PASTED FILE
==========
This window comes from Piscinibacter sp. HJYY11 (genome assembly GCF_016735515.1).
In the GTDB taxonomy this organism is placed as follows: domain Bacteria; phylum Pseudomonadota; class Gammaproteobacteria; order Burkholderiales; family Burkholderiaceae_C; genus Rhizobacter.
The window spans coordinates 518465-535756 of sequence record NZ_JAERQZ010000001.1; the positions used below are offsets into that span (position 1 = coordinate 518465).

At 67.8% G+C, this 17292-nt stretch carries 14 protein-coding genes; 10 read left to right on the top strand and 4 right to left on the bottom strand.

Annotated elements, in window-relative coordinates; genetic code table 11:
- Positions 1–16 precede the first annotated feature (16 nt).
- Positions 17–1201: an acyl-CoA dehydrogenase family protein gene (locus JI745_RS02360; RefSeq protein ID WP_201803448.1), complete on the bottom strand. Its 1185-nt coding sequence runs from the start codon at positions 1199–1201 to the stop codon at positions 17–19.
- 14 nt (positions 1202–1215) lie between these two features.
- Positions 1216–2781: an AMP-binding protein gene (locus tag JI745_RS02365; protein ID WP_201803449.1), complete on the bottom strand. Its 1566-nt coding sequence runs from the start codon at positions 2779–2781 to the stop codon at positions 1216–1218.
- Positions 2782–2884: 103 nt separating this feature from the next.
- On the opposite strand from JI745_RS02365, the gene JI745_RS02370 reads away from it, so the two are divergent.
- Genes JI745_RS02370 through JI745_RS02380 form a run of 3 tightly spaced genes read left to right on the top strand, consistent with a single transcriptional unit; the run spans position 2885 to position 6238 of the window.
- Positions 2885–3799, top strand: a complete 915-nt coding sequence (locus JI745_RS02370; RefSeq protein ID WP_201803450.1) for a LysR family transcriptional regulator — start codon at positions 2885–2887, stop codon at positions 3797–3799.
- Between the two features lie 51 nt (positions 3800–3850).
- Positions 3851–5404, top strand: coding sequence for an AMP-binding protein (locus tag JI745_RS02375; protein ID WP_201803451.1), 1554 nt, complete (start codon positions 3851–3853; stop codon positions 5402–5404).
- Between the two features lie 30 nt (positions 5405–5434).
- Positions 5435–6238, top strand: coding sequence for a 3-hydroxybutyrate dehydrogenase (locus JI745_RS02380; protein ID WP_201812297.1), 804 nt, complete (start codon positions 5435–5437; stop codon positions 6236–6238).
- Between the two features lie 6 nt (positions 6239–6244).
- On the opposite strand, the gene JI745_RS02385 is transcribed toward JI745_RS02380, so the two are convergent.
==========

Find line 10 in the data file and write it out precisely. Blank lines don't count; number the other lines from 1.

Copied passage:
- Positions 2782–2884: 103 nt separating this feature from the next.